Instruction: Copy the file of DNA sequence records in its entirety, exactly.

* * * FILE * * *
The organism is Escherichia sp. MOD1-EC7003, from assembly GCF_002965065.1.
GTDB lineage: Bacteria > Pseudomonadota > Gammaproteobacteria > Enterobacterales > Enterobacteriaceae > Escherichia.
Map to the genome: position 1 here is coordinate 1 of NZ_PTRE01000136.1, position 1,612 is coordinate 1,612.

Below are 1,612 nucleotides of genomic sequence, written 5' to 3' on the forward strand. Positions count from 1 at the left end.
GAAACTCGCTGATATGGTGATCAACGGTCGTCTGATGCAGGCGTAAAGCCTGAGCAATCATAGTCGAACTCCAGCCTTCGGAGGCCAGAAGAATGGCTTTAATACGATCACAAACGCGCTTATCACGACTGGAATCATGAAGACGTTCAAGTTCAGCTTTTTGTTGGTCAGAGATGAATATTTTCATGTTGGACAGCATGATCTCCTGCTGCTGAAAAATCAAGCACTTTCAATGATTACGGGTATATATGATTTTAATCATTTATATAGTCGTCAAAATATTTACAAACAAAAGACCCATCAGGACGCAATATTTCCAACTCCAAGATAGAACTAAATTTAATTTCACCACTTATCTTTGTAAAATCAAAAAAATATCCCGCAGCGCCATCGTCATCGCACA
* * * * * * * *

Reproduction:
The organism is Escherichia sp. MOD1-EC7003, from assembly GCF_002965065.1.
GTDB lineage: Bacteria > Pseudomonadota > Gammaproteobacteria > Enterobacterales > Enterobacteriaceae > Escherichia.
Map to the genome: position 1 here is coordinate 1 of NZ_PTRE01000136.1, position 1,612 is coordinate 1,612.

Below are 1,612 nucleotides of genomic sequence, written 5' to 3' on the forward strand. Positions count from 1 at the left end.
GAAACTCGCTGATATGGTGATCAACGGTCGTCTGATGCAGGCGTAAAGCCTGAGCAATCATAGTCGAACTCCAGCCTTCGGAGGCCAGAAGAATGGCTTTAATACGATCACAAACGCGCTTATCACGACTGGAATCATGAAGACGTTCAAGTTCAGCTTTTTGTTGGTCAGAGATGAATATTTTCATGTTGGACAGCATGATCTCCTGCTGCTGAAAAATCAAGCACTTTCAATGATTACGGGTATATATGATTTTAATCATTTATATAGTCGTCAAAATATTTACAAACAAAAGACCCATCAGGACGCAATATTTCCAACTCCAAGATAGAACTAAATTTAATTTCACCACTTATCTTTGTAAAATCAAAAAAATATCCCGCAGCGCCATCGTCATCGCACA